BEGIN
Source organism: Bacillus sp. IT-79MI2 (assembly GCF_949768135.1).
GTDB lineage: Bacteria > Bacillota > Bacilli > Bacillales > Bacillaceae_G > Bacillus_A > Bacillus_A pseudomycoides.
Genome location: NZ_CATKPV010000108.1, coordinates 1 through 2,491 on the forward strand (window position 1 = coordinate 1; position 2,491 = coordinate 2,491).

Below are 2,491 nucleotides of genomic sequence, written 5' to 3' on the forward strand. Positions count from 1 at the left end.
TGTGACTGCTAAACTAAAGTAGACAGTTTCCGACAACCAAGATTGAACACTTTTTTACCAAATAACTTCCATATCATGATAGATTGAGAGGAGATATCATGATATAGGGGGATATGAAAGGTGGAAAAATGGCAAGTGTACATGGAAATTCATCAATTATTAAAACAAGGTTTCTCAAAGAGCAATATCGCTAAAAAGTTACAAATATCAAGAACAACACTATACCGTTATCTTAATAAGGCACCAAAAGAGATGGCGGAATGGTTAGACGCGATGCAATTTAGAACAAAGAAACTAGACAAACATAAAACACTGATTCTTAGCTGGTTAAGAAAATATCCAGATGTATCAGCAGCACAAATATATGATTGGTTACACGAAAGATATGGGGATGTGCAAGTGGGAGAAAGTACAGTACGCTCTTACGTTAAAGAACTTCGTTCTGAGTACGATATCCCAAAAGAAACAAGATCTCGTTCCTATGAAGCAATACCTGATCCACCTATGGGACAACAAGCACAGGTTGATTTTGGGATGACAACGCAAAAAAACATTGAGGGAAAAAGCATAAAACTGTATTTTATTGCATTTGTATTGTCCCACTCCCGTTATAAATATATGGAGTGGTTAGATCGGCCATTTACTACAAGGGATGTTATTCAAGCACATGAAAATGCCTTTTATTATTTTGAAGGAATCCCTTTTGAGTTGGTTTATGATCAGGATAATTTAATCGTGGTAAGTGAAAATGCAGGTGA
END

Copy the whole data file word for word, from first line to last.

Source organism: Bacillus sp. IT-79MI2 (assembly GCF_949768135.1).
GTDB lineage: Bacteria > Bacillota > Bacilli > Bacillales > Bacillaceae_G > Bacillus_A > Bacillus_A pseudomycoides.
Genome location: NZ_CATKPV010000108.1, coordinates 1 through 2,491 on the forward strand (window position 1 = coordinate 1; position 2,491 = coordinate 2,491).

Below are 2,491 nucleotides of genomic sequence, written 5' to 3' on the forward strand. Positions count from 1 at the left end.
TGTGACTGCTAAACTAAAGTAGACAGTTTCCGACAACCAAGATTGAACACTTTTTTACCAAATAACTTCCATATCATGATAGATTGAGAGGAGATATCATGATATAGGGGGATATGAAAGGTGGAAAAATGGCAAGTGTACATGGAAATTCATCAATTATTAAAACAAGGTTTCTCAAAGAGCAATATCGCTAAAAAGTTACAAATATCAAGAACAACACTATACCGTTATCTTAATAAGGCACCAAAAGAGATGGCGGAATGGTTAGACGCGATGCAATTTAGAACAAAGAAACTAGACAAACATAAAACACTGATTCTTAGCTGGTTAAGAAAATATCCAGATGTATCAGCAGCACAAATATATGATTGGTTACACGAAAGATATGGGGATGTGCAAGTGGGAGAAAGTACAGTACGCTCTTACGTTAAAGAACTTCGTTCTGAGTACGATATCCCAAAAGAAACAAGATCTCGTTCCTATGAAGCAATACCTGATCCACCTATGGGACAACAAGCACAGGTTGATTTTGGGATGACAACGCAAAAAAACATTGAGGGAAAAAGCATAAAACTGTATTTTATTGCATTTGTATTGTCCCACTCCCGTTATAAATATATGGAGTGGTTAGATCGGCCATTTACTACAAGGGATGTTATTCAAGCACATGAAAATGCCTTTTATTATTTTGAAGGAATCCCTTTTGAGTTGGTTTATGATCAGGATAATTTAATCGTGGTAAGTGAAAATGCAGGTGA